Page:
Players accused of using steroids
AIR FORCE ACADEMY, Colo. -- Two Air Force Academy football players accused of using steroids will be court-martialed, the military said.
Junior running back Matthew Ward, charged with wrongful use and possession of the anabolic steroid methandrostenolone, will be court-martialed Aug. 18, the academy said Thursday.
A date has not been set for the court-martial for junior linebacker Overton Spence Jr. on charges of wrongful use, distribution and possession of methandrostenolone.
Academy Superintendent Lt. Gen. John Rosa Jr. referred both cases to courts-martial earlier this week. Both cadets had waived their right to an Article 32 evidentiary hearing, which is similar to civilian grand jury sessions.
"After [Rosa] reviewed the evidence in the case and consulted with the Air Force judge advocate, he decided there was enough evidence to take the case forward," academy spokesman Lt. Col. Laurent Fox said.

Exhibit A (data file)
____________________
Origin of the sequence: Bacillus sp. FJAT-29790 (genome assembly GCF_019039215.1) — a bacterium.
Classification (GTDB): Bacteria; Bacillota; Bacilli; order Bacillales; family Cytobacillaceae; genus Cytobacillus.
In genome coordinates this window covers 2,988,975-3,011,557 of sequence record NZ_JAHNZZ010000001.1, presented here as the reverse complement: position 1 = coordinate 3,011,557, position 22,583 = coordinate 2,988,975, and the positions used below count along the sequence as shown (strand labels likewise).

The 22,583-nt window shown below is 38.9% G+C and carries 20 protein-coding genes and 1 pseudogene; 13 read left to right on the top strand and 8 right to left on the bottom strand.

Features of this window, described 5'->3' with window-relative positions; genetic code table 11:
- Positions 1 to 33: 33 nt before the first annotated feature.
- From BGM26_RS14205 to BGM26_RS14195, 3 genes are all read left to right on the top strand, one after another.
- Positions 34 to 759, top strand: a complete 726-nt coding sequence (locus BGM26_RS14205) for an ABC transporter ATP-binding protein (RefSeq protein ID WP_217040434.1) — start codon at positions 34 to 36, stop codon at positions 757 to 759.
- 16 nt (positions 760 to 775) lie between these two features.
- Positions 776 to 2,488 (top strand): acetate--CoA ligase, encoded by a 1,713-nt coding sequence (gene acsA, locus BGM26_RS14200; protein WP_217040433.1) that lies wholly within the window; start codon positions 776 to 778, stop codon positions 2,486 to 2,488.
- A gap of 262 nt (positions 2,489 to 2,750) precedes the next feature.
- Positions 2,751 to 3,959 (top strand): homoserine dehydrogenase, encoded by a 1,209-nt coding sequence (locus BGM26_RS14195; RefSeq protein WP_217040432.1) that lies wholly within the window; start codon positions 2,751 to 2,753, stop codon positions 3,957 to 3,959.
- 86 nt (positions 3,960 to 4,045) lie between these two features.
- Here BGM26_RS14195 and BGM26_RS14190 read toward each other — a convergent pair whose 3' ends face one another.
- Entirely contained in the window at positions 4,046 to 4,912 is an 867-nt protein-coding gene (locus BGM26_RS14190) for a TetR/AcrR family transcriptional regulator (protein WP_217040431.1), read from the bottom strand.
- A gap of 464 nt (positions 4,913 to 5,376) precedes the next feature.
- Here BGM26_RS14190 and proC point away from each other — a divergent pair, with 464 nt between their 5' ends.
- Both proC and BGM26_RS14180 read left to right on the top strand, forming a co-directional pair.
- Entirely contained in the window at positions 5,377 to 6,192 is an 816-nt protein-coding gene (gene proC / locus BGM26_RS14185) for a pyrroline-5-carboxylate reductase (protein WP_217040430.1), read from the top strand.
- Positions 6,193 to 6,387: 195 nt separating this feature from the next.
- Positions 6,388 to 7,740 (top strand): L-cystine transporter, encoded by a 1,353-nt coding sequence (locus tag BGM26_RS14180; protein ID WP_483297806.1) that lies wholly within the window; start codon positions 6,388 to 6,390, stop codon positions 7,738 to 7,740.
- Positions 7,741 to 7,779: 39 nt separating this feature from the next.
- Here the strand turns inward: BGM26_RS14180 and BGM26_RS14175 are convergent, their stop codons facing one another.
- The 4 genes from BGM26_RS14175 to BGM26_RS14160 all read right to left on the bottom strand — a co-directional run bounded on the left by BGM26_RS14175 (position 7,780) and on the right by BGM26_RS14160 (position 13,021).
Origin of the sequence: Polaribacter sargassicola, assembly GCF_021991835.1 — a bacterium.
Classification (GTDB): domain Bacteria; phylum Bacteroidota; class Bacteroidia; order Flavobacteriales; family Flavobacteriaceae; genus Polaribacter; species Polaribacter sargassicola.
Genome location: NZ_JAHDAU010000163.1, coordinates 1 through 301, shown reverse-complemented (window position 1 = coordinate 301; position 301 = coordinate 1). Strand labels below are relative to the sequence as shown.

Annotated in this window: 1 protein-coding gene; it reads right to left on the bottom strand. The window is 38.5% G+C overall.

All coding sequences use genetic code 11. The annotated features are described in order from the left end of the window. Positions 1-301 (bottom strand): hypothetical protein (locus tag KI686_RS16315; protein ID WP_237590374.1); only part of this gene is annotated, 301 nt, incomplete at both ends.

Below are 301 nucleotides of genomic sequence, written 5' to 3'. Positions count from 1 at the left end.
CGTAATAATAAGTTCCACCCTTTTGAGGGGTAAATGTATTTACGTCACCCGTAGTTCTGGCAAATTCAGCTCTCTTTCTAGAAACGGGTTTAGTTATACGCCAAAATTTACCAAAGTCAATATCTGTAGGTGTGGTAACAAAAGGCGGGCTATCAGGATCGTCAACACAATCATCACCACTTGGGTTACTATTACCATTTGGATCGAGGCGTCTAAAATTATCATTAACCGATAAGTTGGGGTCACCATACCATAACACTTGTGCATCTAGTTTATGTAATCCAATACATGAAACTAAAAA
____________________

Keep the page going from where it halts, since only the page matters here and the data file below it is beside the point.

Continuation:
If convicted, Ward faces 10 years of confinement while Spence could receive 25 years. Both face dismissal from the Air Force and forfeiture of pay and allowances.
The school has begun random testing of cadets and some employees for steroids in what experts say is an unusual step for a college of any kind. Both players have been suspended from the football team.
"This is a military justice proceeding, and we'll deal with whatever the outcome is when it's complete," coach Fisher DeBerry said. "I hurt for our guys that they are going through this, and I'm disappointed about it."
Military lawyers representing the cadets did not return phone calls.
Two other cadets also face steroids charges. An evidence hearing for Eric Swartz is scheduled for July 28. Rosa is deciding whether a court-martial is in order for Jonathan Belkowitz.
Earlier this week, senior cadet Shane Thomas was convicted of wrongful use and possession of ketamine, an anesthetic for humans and animals. He was also convicted of threatening to hurt a female cadet if she reported his drug use. He faces dismissal from the Air Force but no jail time.
Copyright 2004 by The Associated Press